Key to Victory: Spartan Bench

As the game approaches, a lot is being made of the production of Memphis's bench, and deservedly so. The Tigers have ten players averaging more then nine minutes per game. It may be the Spartan bench, however, that plays the biggest role in deciding who moves on to the Elite Eight.

Friday's Sweet Sixteen matchup between Michigan State and Memphis pits a pair of the nation's elite teams who found success in very different ways.

The Tigers play at a feverish pace with little stress on half court sets and one-on-one defense. And while the Spartans have the ability to get out on the break, the Green and White's calling card during the Tom Izzo era has been rebounding, hard-nosed defense, and precise execution in the half court.

"Memphis is different than maybe 95 percent of the teams in the country, including their own conference," Izzo said. "They run, we run, a lot of people run, but they run with a lot of different people handling the ball and such size."

As the game approaches, a lot is being made of the production of Memphis's bench, and deservedly so. The Tigers have ten players averaging more then nine minutes per game. It may be the Spartan bench, however, that plays the biggest role in deciding who moves on to the Elite Eight.

Entering Friday, the Michigan State bench is averaging 16.5 points per game in the NCAA tournament and has been sparked by freshman sharp-shooter Chris Allen, who had twelve points in a first round win over Temple.

"The bench helps win games, those guys who are starting can't play the whole game," Allen says. "We (the bench) need to come in, play our role, do our part, and help win the game."

The offensive production by Allen was a welcome sight for the Spartans. He has had an up and down freshman season that was interrupted by a foot injury at the end of the non-conference schedule that caused him to miss four games and limited him in a handful of others.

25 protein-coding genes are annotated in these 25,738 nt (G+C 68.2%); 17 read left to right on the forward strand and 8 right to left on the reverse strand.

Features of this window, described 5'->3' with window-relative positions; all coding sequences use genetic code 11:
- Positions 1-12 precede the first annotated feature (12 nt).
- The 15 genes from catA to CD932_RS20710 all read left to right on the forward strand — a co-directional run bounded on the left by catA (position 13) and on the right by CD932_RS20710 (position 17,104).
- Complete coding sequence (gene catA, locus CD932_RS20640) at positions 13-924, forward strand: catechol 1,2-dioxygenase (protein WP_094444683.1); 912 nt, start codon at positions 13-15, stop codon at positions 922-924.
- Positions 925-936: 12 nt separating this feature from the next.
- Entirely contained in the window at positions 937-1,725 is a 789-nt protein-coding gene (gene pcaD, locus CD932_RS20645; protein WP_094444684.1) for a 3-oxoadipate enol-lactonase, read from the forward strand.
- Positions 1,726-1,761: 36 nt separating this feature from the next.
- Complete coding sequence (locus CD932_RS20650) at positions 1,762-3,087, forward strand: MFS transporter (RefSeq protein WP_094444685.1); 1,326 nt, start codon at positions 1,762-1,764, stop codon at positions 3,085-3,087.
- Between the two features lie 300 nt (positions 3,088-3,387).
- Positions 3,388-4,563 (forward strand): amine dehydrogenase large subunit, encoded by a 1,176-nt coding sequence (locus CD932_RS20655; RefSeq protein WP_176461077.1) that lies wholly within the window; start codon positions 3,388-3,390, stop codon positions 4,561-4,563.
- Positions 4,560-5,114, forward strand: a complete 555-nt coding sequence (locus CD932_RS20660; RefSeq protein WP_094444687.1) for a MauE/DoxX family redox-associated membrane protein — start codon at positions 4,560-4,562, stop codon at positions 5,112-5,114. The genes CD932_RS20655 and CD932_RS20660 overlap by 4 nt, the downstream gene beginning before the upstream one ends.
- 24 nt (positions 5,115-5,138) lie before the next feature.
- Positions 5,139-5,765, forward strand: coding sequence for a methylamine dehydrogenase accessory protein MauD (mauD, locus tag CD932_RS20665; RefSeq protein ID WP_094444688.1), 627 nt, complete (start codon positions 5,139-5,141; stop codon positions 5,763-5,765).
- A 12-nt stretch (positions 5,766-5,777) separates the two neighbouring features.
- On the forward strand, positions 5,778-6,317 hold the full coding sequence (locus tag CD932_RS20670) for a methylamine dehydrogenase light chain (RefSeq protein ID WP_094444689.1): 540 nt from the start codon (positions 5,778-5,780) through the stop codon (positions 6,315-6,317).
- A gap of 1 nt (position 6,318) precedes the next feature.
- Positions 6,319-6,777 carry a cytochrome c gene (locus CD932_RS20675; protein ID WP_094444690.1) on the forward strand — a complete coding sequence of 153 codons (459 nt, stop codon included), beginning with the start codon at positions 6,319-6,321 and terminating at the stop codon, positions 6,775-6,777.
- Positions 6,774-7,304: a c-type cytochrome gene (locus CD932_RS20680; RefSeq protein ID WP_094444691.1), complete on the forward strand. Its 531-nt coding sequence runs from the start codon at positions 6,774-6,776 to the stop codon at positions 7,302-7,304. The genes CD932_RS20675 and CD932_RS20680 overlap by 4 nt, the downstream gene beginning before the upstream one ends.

Over the last ten games, Allen is averaging 6.1 points and 14.5 minutes per game and has shown the kind of range that garnished comparisons to Spartan great Shawn Respert earlier this season from Izzo.

Allen might provide an offensive spark off the bench for Michigan State, but the Spartans will need contributions from everyone off the proverbial pine to advance. The includes big men Marquise Gray and Idong Ibok who will be expected to come in and neutralize one of the nation's top rebounders, Joey Dorsey.

"Dorsey is a strong guy and gifted athlete," Spartan center Drew Naymick said. "We're going to have to get a body on him and be aware of where he is on the court at all times."

Also, look for the Spartans to rely heavily on junior guard Travis Walton to come off the bench and keep Memphis freshmen sensation Derrick Rose from getting the Tigers out on the break and distributing the leather to talented wing players like Detroit native Chris Douglas-Roberts and Robert Dozier.

It is clear that Michigan State needs its stars like Drew Neitzel, Kalin Lucas, and Raymar Morgan to play well in order to beat top seeded Memphis. But the key to victory may well be the Spartan bench.

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